Its all in the source! Gentoo hardened is an security driven distro the hardened profile really packs a great deal into making it really secure.
But is it worth the compile? A big question among the linux forums.
Lets look at Gentoo hardened profile in terms of security:
while it adds some security
it's so little that it's not worth it in most cases. It provides more security
on a binary distro because everyone has the same binaries and an attacker
don't need to guess where a specific piece of code may get loaded but by
running a source distro your address space is already pretty unique. The only
case where it provides some security is when an attacker is trying to guess an
address for an exploit, making the wrong guess will likely crash the process
and it will be reloaded on a new address. Do you have valuable enough data for
an attacker to go through that hassle in order to get it? If you do then you
should use a hardened profile, but physical security and disk encryption is
more important because if it's worth that much it'll be easier to just rob
Be aware that there's no hardened desktop profile so that alone will make it
somewhat harder if plan to use it on a desktop.
Another reason is if you want to use something like SELinux (which doesn't
require a hardened profile) that gives you very fine grained control about
access control but it's also very restrictive. I think it's only worth it for
large networks with many users and different levels of access to sensitive
I needed some of SELinux features but settled for using AppArmor in an unusual
way to accomplish them because SELinux is too much trouble. All AppArmor
really does is provide process isolation or sandboxing. If an attacker gains
access through an exploint he will only be able to access the files that the
exploited service has access to. I use it with a catch all profile that
prevents execution from all world writeable and home directories, and access
to ssh/pgp keys, keyrings, etc. This works nice for servers and desktops and
is not too restrictive. And if I need to execute code from my home dir for
development I can launch an unrestricted shell via sudo. I can leave my laptop
unlocked with the wallet open (I use the kwallet pam module) and it will be
really hard for you to get anything like ssh keys or passwords (I also have
patches for kwallet so it requires a password to show saved passwords), but
the programs that need them have access to them.
But what makes it hardened? lets look at some of those items as well:
- PaX is a kernel patch that protects us from stack and heap overflows.
PaX does this by using ASLR (address space layout randomization),
which uses random memory locations in memory. Each shellcode must use
an address to jump to embedded in it in order to gain code execution
and, because the address of the buffer in memory is randomized, this
is much harder to achieve. PaX adds an additional layer of protection
by keeping the data used by the program in a non-executable memory
region, which means an attacker won’t be able to execute the code it
managed to write into memory. In order to use PaX, we have to use a
PaX-enabled kernel, such as hardened-sources.
- PIE/PIC (position-independent code): Normally, an executable has a
fixed base address where they are loaded. This is also the address
that is added to the RVAs in order to calculate the address of the
functions inside the executable. If the executable is compiled with
PIE support, it can be loaded anywhere in memory, while it must be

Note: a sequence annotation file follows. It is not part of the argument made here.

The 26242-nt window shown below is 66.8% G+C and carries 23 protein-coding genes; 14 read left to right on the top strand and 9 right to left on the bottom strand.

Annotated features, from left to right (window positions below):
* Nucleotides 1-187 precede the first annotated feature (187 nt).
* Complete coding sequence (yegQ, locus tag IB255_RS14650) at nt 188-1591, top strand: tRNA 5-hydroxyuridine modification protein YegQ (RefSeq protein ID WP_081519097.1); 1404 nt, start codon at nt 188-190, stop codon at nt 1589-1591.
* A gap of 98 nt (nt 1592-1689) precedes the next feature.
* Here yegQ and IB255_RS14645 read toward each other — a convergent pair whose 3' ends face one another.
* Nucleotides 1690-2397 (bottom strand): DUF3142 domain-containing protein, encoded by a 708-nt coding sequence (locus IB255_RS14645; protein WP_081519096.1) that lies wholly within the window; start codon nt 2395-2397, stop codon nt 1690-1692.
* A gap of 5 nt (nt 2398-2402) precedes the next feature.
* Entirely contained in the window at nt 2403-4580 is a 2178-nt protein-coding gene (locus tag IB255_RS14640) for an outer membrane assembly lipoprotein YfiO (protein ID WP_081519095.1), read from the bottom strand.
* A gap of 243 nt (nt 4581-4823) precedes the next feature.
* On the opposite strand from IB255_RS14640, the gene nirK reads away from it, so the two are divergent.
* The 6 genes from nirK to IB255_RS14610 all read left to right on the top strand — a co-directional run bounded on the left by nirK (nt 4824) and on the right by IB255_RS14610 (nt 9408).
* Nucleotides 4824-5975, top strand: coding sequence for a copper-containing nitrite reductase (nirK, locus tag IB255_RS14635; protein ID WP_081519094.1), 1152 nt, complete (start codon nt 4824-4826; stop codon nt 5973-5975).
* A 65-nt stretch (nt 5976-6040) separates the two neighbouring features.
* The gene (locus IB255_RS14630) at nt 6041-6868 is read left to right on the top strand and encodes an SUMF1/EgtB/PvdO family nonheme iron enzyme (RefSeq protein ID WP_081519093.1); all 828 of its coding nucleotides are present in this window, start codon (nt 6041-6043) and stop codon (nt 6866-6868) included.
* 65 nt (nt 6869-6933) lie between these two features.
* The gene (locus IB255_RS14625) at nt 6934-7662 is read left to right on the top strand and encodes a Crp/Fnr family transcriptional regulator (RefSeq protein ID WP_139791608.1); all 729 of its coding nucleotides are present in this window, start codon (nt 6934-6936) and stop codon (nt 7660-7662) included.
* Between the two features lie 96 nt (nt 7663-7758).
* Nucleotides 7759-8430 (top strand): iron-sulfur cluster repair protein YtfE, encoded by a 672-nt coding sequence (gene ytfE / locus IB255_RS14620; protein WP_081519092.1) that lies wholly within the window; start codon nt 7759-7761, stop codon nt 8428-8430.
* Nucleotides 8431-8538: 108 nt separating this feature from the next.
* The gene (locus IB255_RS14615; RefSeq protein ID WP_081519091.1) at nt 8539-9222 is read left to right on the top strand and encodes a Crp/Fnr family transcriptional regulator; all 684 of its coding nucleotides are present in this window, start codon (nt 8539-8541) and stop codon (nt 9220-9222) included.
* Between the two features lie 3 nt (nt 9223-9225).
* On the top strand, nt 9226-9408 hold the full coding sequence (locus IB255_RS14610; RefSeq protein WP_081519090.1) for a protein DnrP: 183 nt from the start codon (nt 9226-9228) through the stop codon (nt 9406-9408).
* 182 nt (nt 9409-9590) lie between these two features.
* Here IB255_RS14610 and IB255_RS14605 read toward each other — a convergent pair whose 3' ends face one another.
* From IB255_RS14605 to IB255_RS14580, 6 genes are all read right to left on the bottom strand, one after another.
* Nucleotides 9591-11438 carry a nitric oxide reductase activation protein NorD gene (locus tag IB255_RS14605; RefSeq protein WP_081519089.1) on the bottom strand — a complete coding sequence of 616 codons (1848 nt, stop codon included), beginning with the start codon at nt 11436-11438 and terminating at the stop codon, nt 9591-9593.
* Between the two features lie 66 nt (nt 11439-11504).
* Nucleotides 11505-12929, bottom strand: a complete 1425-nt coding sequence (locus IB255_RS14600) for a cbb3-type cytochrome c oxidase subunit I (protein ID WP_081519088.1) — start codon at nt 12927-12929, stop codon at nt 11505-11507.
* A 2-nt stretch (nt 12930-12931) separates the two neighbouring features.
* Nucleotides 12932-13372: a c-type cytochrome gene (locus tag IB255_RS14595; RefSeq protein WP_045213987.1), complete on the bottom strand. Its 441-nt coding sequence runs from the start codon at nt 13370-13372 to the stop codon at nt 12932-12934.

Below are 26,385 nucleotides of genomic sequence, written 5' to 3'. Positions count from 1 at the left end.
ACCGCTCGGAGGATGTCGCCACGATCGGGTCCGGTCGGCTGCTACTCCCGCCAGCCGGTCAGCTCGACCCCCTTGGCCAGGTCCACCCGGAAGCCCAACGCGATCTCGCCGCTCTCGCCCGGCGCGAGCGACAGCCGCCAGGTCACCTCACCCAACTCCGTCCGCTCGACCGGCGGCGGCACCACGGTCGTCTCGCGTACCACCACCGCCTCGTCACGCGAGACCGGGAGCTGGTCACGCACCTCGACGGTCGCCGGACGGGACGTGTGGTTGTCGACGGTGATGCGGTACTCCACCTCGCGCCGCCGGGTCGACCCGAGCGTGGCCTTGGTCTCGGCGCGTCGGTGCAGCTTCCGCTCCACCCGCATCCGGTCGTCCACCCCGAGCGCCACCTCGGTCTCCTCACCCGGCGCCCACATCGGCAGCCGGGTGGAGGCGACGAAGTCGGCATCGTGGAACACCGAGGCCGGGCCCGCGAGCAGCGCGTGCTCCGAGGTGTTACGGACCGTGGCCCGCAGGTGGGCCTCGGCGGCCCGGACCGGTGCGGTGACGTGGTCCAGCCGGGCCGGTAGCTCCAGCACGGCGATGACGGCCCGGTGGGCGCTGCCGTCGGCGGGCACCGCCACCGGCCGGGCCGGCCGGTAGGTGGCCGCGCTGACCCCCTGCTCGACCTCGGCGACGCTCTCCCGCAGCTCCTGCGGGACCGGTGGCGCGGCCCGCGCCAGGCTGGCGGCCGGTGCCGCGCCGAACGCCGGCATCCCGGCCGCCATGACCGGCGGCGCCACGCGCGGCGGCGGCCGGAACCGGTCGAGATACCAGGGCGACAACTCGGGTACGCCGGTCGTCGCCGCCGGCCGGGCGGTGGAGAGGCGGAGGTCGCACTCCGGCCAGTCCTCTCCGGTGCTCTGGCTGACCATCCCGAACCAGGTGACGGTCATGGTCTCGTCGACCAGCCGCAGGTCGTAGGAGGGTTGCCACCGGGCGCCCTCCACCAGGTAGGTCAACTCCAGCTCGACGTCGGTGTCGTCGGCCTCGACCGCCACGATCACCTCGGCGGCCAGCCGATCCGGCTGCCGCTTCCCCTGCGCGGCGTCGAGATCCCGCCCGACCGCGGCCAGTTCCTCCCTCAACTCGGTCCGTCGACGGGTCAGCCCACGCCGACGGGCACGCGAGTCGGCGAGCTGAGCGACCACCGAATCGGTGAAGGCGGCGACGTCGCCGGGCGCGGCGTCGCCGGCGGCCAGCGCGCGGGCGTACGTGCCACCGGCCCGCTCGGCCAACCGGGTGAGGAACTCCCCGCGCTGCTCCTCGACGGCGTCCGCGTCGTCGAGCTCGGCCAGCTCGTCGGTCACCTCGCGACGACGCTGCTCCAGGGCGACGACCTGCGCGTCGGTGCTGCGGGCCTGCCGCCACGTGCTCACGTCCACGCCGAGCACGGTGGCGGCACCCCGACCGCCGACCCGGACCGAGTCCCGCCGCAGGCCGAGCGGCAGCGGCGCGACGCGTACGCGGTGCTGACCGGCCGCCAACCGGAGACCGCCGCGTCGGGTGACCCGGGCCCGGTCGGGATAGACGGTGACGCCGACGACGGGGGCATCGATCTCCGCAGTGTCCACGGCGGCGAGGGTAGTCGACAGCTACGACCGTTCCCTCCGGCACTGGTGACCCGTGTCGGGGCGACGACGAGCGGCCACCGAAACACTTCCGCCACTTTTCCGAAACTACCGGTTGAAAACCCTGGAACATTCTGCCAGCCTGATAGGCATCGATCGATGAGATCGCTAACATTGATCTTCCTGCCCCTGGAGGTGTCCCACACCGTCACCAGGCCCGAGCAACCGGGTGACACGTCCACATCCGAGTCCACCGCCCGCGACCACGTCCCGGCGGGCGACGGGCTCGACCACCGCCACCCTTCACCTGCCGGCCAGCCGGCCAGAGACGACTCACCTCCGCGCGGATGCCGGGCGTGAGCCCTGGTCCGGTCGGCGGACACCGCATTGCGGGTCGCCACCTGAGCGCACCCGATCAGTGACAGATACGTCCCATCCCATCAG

loaded at a fixed address if compiled with no PIE support. The PIE
needs to be enabled if we want to use PaX to take advantage of ASLR.
- RELRO (relocation read-only): When we run the executable, the loaded
program needs to write into some sections that don’t need to be
marked as writable after the application was started. Such sections
are .ctors, .dtors, .jcr, .dynamic, and .got . If we mark those
sections as read-only, an attacker won’t be able to use certain
attacks that might be used when trying to gain code execution, such
as overwriting entries in a GOT table.
- SSP (stack-smashing protector) is used in user-mode; it protects
against stack overflows by placing a canary on the stack. When an
attacker wants to overflow the return EIP address on the stack, he
must also overflow the randomly chosen canary. When that happens, the
system can detect that the canary has been overwritten, in which case
the application is terminated, thus not allowing an attacker to jump
to an arbitrary location in memory and execute code from there.
- RBAC (role-based access control): Note that RBAC is not the same as
RSBAC, which we’ll present later on. The RBAC is an access control
that can be used by SELinux, Grsecurity, etc. By default, the creator
of a file has total control over the file, while the RBAC forces the
root user to have control of the file, regardless of who created it.
Therefore all users on the system must follow the RBAC rules set by
administrator of the system.
Additionally, we can also use the following access control systems, which are used to control access between processes and objects. Normally, we have to choose one of the systems outlined below, because only one of the access control systems can be used at a time. Access control systems include the following:
- SELinux (security-enhanced Linux)
- AppArmor (application armor)
- Grsecurity, which contains various patches that can be applied to the
kernel to increase the security of a whole system. If we would like
to enable Grsecurity in the kernel, we must use a Grsecurity-enabled
kernel, which is hardened-sources.
- RSBAC (rule set-based access control): We must use rsbac-sources
kernel to build a kernel with rsbac support.
It all comes down to the big question as stated earlier? Worth the Compile? Really comes down to how or what you are securing and is the effort worth while? Or will you be able to truly secure what you do not want prying eyes to see?